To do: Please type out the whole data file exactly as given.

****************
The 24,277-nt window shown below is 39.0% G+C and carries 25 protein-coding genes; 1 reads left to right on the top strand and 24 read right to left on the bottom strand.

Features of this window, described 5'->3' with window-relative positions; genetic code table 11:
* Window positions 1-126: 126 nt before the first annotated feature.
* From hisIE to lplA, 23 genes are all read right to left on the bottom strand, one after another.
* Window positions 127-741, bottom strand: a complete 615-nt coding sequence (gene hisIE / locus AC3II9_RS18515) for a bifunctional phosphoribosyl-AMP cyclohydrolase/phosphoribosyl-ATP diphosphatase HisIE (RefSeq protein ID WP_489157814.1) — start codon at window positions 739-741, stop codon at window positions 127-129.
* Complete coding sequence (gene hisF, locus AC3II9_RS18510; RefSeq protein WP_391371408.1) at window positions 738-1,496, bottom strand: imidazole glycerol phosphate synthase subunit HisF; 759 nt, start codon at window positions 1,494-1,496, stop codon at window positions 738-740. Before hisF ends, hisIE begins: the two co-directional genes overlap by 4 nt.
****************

The 24,277-nt window shown below is 39.0% G+C and carries 25 protein-coding genes; 1 reads left to right on the top strand and 24 read right to left on the bottom strand.

Features of this window, described 5'->3' with window-relative positions; genetic code table 11:
* Window positions 1-126: 126 nt before the first annotated feature.
* From hisIE to lplA, 23 genes are all read right to left on the bottom strand, one after another.
* Window positions 127-741, bottom strand: a complete 615-nt coding sequence (gene hisIE / locus AC3II9_RS18515) for a bifunctional phosphoribosyl-AMP cyclohydrolase/phosphoribosyl-ATP diphosphatase HisIE (RefSeq protein ID WP_489157814.1) — start codon at window positions 739-741, stop codon at window positions 127-129.
* Complete coding sequence (gene hisF, locus AC3II9_RS18510; RefSeq protein WP_391371408.1) at window positions 738-1,496, bottom strand: imidazole glycerol phosphate synthase subunit HisF; 759 nt, start codon at window positions 1,494-1,496, stop codon at window positions 738-740. Before hisF ends, hisIE begins: the two co-directional genes overlap by 4 nt.